Saturday, April 23, 2011

Valkyrie notes

Die Walküre - Metropolitan Opera, 4/22/2011
Voigt, Terfel, Westbroek/Wray, Kaufmann, König, Blythe / Levine

Let me do this very quickly, since I'd seriously rather think about tonight's Trovatore.

Voigt: Voice still coherent and effective in the middle and bottom, where the meat of this role sits. Plays young well. The whole thing really worked (surprisingly), probably the best of the big sings on the night. Other Ring operas sit higher, where the less happy sound can happen, but who cares for this run?
Terfel: Has the sound, gets the role, overacts at times, not on the same plane as Morris last time but who is? He wastes vocal force at times but he's got it to spare. Looking forward to hearing him develop in this.
Kaufmann: Great high notes, excellent moral force in the Act II "Todesverkündigung", low notes not much, could improve legato and phrasing through Act I.
Westbroek: Sick, no comment since I haven't heard her live before. Wray: Nice fill-in, without the problems on top she's occasionally had.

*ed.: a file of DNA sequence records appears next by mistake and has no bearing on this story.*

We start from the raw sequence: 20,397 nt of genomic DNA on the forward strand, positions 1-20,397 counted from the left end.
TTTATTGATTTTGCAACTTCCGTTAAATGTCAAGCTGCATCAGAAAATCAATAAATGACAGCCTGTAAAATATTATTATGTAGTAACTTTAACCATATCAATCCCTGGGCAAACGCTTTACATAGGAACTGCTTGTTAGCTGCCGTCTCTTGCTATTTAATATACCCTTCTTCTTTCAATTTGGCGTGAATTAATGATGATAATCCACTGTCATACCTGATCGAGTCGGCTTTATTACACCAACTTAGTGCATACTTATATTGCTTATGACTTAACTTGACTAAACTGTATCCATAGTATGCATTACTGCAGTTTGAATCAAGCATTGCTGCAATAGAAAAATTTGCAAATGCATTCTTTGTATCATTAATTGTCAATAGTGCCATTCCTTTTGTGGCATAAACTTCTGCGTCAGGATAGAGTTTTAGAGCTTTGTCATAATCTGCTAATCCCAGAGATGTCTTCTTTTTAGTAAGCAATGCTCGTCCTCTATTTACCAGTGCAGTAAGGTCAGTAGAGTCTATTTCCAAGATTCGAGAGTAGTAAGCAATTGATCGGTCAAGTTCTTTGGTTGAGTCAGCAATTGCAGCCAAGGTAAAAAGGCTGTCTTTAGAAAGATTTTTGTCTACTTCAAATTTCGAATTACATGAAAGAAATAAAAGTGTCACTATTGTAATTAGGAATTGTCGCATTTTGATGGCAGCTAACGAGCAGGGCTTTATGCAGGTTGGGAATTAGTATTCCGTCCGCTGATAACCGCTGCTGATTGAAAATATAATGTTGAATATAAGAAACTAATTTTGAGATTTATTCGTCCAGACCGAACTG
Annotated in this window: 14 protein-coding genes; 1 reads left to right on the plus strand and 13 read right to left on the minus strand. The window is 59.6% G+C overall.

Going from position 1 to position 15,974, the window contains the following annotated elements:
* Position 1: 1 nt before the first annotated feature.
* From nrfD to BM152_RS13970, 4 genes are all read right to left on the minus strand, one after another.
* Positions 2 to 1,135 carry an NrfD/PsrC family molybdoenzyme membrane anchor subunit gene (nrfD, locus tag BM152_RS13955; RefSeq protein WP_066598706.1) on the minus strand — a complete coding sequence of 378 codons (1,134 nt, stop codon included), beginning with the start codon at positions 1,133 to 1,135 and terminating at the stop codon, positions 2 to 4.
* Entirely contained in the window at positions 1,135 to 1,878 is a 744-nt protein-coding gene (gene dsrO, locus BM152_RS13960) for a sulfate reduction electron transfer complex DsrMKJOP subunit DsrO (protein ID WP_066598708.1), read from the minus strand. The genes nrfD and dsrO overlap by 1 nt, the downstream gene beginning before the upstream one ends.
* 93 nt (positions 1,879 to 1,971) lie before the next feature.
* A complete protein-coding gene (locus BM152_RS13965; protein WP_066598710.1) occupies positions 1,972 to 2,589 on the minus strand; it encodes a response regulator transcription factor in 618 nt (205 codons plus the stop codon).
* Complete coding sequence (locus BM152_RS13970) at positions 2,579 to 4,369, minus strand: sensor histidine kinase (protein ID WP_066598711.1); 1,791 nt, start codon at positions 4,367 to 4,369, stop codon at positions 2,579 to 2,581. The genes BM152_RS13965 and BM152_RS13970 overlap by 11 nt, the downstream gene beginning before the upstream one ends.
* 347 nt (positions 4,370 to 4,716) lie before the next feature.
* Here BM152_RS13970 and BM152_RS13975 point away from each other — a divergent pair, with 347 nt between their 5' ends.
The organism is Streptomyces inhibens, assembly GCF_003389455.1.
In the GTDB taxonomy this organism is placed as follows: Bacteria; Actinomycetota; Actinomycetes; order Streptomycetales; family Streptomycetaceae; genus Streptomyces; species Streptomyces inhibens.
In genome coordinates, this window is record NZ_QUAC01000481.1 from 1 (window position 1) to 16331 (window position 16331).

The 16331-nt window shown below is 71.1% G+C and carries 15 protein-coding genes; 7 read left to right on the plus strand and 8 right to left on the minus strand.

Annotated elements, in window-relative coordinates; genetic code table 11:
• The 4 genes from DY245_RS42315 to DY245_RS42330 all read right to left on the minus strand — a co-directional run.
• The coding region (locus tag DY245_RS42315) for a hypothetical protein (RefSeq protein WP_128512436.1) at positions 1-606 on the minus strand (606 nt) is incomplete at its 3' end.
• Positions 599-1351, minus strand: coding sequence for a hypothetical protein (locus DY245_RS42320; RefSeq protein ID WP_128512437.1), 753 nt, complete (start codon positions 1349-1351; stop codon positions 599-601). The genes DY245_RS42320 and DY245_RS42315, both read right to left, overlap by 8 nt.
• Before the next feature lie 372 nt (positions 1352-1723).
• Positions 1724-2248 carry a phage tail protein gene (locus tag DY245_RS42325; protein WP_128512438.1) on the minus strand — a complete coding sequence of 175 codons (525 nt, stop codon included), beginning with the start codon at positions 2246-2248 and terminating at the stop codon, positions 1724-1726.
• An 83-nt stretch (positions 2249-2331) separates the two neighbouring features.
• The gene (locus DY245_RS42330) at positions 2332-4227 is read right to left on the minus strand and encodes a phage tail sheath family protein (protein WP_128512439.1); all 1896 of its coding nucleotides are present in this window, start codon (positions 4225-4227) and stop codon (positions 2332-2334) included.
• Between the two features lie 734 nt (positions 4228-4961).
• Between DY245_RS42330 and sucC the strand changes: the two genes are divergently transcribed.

König: Looks like Santa Claus, and the costuming unfortunately accentuates this. How menacing can Santa Claus really be?
Blythe: Sonically awesome, as always. Nice ram chair she slides in on too.

Levine: Always delivers in the last act. Great to see him make it on stage for curtain call.
Lepage: The overall conventionality of the show is getting humorous. Not enough eye-catching electronic detail (the Act III midair ride -- a good basic idea -- could have used some color sprucing it up), but the use of the long panels as individual trees in a forest for the Siegmund scenes was nice. Nice fire at the end, spoiled by totally unnecessary blinding yellow lights straight into audience eyes.

In the beginning

Capriccio - Metropolitan Opera, 4/7/2011 & 4/19/2011
Fleming, Rose, Kaiser, Braun, Connolly, Larsen, Makarina, Banks / Davis

Strauss and Krauss' Capriccio is one of the more difficult operatic masterpieces to "get" at first listen: not because of any obscurity in its expression, but because of its very clarity in an aesthetic model not much shared elsewhere. Anyone can appreciate the moonlight music and final monologue, but -- as I've seen in this run -- by that point all too many have become sleepy (like La Roche during the sextet-overture) or fidgety or actually left after two-plus unbroken hours in the theater.